The corrupt teachers troubling the saints at Ephesus must be addressed. Some were teaching a “different doctrine” and not consenting to the “nourishing words of our Lord Jesus.” The phrase may refer to words “from Christ” and “about Christ.” Jesus’ teaching requires “godliness,” and these charlatans reveled in wickedness. They are inflated with a sense of self-importance and are wholly ignorant. Their discussions and disputes are sick (ASVfn) and produce the most horrible results, e.g., envy, quarreling, abuses, lowdown suspicions, and constant friction generated by those corrupt in their thinking and utterly void of truth. They are so crooked they think religion is a good way to make money (vv. 4-5).
There is “great gain” to “godliness,” but the gain is in “contentment”—of which vast multitudes know nothing (v. 6). When we come into this world, we bring nothing. When we leave, we take nothing with us. There are no pockets in a shroud (v. 7)! The true child of God will be content, if need be, with the basic necessities of life (v. 8). In contrast, those who are obsessed (the force of the Greek) with the ambition to be rich keep falling into temptations and traps of the sort that overwhelm men like a destructive flood that brings absolute ruin (v. 9).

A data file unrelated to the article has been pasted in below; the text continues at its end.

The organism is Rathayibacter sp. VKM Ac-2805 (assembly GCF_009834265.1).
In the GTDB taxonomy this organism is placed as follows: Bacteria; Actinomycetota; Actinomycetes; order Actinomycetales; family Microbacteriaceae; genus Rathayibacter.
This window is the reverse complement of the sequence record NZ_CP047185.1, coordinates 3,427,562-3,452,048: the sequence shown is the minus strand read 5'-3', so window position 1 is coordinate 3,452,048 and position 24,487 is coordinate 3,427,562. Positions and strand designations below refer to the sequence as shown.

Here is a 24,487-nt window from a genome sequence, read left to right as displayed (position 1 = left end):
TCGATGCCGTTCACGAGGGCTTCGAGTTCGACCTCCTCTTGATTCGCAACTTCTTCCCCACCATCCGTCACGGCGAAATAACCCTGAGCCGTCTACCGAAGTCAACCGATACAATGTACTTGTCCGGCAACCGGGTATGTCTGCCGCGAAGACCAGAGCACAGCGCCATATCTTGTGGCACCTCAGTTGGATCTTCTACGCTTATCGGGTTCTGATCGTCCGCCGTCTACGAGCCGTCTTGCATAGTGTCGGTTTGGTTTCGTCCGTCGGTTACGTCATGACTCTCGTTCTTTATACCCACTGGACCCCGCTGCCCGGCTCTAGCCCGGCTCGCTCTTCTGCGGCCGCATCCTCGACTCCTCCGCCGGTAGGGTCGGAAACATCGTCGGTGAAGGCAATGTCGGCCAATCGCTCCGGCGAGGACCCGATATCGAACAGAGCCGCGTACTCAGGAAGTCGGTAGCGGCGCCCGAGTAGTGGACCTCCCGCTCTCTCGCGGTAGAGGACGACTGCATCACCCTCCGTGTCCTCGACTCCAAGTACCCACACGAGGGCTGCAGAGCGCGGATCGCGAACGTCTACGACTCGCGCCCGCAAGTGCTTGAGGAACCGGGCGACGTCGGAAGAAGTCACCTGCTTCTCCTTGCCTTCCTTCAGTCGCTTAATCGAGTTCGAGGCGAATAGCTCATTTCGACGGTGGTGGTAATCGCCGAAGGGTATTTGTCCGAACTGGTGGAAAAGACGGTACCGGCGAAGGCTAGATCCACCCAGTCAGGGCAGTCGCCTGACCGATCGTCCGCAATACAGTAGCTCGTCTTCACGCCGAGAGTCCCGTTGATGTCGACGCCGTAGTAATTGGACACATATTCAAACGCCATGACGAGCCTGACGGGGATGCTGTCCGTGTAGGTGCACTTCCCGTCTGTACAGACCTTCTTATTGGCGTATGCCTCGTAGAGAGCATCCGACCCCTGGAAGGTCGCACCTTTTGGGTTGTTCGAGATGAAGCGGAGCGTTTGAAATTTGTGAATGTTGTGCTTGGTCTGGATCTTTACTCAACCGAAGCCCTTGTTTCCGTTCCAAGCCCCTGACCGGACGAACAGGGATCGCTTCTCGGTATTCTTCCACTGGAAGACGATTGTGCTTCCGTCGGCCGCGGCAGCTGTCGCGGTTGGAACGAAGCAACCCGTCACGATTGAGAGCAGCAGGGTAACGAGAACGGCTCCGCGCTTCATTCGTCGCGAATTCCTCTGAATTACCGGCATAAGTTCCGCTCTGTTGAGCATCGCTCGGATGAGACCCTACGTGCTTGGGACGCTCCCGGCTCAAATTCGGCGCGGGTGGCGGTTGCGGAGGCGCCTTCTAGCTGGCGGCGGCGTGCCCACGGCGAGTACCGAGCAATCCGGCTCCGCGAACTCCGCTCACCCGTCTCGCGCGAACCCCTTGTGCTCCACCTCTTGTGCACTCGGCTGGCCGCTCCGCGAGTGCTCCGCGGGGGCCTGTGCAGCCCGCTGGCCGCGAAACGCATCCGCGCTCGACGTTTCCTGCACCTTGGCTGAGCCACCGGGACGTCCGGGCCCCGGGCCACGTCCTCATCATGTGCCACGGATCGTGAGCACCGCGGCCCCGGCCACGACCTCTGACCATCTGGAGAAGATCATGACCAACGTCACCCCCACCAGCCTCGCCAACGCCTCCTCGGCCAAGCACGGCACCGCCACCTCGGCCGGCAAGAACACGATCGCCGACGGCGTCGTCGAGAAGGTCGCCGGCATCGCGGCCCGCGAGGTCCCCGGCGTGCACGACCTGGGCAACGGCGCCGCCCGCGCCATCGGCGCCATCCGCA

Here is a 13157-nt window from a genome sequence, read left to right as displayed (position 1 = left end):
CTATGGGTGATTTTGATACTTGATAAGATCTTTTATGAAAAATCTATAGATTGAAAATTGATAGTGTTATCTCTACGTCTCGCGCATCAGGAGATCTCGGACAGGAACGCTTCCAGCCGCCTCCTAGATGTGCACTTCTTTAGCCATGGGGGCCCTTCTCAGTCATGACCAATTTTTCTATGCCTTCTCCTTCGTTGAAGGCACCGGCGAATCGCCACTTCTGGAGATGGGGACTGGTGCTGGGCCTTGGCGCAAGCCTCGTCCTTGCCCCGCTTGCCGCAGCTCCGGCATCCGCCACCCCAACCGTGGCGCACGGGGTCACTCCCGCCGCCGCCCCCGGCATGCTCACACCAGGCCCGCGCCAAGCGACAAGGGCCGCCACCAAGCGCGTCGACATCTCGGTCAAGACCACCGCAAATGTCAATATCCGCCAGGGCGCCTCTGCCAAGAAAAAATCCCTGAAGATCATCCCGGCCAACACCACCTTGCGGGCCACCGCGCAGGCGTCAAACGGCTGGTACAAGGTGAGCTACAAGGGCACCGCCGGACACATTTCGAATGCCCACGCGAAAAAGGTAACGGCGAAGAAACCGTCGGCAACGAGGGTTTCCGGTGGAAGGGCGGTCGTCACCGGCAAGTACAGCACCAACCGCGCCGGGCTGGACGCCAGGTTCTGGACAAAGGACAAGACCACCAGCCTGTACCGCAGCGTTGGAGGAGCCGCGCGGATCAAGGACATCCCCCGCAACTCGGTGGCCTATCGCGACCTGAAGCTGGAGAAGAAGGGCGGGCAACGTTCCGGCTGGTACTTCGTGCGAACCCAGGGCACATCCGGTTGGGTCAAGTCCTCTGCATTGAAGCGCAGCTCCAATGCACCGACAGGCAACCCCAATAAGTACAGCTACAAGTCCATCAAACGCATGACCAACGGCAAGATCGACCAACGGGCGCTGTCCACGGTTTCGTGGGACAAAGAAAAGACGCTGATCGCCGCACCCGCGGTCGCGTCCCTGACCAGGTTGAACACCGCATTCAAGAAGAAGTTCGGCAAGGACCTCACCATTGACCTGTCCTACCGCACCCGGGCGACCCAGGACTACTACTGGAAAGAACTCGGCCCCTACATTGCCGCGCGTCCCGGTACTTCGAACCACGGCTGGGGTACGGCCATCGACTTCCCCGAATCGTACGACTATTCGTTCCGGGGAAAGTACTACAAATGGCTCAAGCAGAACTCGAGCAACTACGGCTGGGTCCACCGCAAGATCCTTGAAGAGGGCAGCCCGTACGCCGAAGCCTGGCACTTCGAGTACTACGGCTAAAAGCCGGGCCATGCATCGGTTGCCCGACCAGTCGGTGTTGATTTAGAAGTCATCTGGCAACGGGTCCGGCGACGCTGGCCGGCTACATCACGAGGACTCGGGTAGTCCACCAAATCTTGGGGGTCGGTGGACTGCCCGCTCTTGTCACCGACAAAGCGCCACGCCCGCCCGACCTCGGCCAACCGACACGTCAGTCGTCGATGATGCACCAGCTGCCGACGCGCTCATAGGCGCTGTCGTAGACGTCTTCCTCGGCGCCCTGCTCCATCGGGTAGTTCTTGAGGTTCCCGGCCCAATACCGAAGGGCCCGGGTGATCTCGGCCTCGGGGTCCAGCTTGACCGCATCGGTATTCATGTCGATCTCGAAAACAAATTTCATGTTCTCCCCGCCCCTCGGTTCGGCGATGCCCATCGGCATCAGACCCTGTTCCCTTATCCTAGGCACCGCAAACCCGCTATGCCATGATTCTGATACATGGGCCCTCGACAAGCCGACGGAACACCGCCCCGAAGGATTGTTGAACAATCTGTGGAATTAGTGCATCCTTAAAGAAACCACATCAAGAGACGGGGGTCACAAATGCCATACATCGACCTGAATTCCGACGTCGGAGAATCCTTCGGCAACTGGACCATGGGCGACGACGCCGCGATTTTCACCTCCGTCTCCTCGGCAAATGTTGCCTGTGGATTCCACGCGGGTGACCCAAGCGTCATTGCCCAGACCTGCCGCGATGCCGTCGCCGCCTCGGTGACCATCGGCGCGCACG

A love of money is a bitter root out of which springs a multitude of evils—robberies, murders for hire, gambling, neglect of others, etc. Those consumed with money-lust (covetousness), who “keep on reaching after for themselves” (the Greek force), are thus led away from gospel faith. But that is not the end; they commit spiritual suicide, stabbing themselves through with countless sorrows.
Wayne Jackson, A New Testament Commentary
Pine Glen Road
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